David Hockney: A Bigger Picture – Reviews

"We will keep coming back to this wonderful film, not just to enjoy now but it will be of lasting importance for future generations who want to understand Hockney's art" Saturday Review, BBC Radio 4 (27 June 2009)

"Bruno Wollheim's portrait of this forthright magus is an unqualified, life-enhancing joy from start to finish. " David Chater
The Sunday Times »

"The film was beautifully done - moving, funny, sharply observant, and a marvellous evocation of the man." Martin Gayford, writer and art historian

'This film may well be the best anyone will ever make about Hockney's process. What emerged was an account of the artist's lifelong and disputatious affair with the camera"
The Times »

"As gently hypnotic and fulfilling as one of Hockney's own works."
Time Out »

"a gentle, inspiring film about painter David Hockney at work... completely engrossing" Radio Times PICK OF THE DAY

"More revealing, in its gentle, ruminative way, than any previous Imagine… programme, this was a fine profile of a charming and inspiring contrarian." Paul Whitelaw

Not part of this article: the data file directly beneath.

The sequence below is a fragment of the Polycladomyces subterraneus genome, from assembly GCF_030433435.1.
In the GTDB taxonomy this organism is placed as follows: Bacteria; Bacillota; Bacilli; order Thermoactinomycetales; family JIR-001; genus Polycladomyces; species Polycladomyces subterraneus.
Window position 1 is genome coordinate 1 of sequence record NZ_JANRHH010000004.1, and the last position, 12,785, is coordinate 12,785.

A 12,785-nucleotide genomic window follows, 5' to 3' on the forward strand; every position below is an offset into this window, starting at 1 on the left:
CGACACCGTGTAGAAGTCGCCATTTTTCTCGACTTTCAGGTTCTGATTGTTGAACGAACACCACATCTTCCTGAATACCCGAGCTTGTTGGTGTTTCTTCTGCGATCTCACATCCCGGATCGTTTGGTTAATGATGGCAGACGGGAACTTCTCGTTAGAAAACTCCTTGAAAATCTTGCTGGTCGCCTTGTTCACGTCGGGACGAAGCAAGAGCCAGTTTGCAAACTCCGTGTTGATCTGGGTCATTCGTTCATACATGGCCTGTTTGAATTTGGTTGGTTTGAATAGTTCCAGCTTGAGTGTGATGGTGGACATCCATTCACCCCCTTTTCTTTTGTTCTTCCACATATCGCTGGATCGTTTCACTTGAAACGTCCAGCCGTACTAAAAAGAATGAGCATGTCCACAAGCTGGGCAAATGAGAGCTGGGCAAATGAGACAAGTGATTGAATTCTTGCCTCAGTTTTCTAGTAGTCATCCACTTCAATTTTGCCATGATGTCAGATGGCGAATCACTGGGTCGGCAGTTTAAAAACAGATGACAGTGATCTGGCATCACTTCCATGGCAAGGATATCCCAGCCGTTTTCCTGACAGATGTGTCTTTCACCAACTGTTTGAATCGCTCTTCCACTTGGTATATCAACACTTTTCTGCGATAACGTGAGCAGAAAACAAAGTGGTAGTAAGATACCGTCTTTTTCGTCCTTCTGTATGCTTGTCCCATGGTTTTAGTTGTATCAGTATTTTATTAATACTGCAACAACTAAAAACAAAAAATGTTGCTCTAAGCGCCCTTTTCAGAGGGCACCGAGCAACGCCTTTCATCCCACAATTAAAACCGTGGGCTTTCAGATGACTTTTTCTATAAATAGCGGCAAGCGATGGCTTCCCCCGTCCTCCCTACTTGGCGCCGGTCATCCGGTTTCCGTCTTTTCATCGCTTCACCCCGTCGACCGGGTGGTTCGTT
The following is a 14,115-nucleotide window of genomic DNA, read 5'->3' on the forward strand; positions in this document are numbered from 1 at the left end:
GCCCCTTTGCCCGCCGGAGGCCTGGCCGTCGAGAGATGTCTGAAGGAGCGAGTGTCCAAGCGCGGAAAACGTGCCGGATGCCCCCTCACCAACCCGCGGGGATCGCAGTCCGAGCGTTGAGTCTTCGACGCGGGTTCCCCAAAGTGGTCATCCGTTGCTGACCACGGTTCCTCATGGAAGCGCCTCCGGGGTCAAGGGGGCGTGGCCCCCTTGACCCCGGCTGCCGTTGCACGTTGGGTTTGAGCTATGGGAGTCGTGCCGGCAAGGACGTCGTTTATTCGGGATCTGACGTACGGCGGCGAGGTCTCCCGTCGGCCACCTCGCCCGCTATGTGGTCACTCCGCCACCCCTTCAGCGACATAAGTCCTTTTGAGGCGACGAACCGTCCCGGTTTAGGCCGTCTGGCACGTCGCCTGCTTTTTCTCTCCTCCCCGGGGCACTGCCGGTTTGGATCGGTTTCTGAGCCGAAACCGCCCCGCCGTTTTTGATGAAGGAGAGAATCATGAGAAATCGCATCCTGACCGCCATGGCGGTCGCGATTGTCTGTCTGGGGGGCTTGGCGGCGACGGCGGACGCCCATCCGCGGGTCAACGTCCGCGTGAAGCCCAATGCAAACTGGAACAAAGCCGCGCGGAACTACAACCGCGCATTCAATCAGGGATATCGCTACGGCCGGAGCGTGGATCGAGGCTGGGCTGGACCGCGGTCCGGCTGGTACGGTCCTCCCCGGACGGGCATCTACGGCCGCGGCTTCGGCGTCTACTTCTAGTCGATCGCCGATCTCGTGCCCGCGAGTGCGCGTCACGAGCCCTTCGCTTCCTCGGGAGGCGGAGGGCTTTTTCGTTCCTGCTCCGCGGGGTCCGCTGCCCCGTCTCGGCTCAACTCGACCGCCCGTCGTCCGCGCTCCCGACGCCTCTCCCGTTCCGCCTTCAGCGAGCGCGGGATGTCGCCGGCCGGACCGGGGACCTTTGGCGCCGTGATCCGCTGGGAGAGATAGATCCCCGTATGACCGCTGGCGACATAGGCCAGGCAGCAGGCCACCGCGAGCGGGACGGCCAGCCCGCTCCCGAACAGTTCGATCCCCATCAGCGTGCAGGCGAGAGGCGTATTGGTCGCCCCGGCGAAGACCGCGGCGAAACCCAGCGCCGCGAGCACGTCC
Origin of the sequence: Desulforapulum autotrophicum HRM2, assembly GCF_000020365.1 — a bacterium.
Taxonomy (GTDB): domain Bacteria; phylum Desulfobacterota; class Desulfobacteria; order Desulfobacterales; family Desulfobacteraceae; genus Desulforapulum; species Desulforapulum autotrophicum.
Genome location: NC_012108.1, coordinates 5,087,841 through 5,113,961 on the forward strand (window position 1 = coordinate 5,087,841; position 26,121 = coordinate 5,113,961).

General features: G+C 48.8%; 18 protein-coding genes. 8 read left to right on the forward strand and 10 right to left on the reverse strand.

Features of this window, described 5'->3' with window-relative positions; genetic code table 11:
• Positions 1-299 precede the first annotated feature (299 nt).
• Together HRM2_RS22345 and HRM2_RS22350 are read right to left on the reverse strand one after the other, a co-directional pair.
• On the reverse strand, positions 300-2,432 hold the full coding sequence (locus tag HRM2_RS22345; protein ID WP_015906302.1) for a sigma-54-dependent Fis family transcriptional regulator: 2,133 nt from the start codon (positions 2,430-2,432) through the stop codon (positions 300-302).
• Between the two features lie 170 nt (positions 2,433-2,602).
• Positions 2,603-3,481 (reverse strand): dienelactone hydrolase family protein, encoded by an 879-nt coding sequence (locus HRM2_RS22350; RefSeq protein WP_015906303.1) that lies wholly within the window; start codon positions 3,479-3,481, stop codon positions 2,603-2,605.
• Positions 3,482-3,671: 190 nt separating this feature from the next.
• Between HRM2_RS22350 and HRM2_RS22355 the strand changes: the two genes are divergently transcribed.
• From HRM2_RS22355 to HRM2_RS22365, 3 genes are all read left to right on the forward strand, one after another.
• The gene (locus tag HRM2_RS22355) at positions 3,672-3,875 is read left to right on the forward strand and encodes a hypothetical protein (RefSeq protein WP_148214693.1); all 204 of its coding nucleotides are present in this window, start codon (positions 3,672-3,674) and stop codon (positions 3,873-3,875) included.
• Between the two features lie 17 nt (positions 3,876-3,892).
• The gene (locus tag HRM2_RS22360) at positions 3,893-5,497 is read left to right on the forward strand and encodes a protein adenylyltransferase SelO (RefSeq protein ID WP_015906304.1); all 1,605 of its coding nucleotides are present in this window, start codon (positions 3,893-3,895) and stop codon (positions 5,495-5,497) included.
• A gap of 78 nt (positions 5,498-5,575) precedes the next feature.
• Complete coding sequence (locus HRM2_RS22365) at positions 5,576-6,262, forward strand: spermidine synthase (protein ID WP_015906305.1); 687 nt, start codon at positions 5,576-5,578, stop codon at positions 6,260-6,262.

The Scotsman »

"It's one of the best films I've seen about the artistic process for a very long time. It made a powerful impression on me. It is a film that will bear repeated viewings" Marco Livingstone, writer and art historian

"an affectionate portrait of David Hockney who has come back to the land of his birth to find new springs for his art" John Lloyd
The Financial Times »

"I hugely enjoyed the film – a brilliant account of a particular period of David Hockney's life and his approach to an astonishingly beautiful, unspoilt part of Yorkshire." Charles Saumarez Smith, Secretary, The Royal Academy

"A rewarding portrait of the artist as an old man but also a wonderful film about the wonders of looking and seeing."
John Wyver, writer and broadcaster »

"Remote from fashion, apparently remote from his own history, the Yorkshire landscapes glow with an emotional light. Wollheim's film does a real service by recording how they were made." Jonathan Jones
The Guardian »



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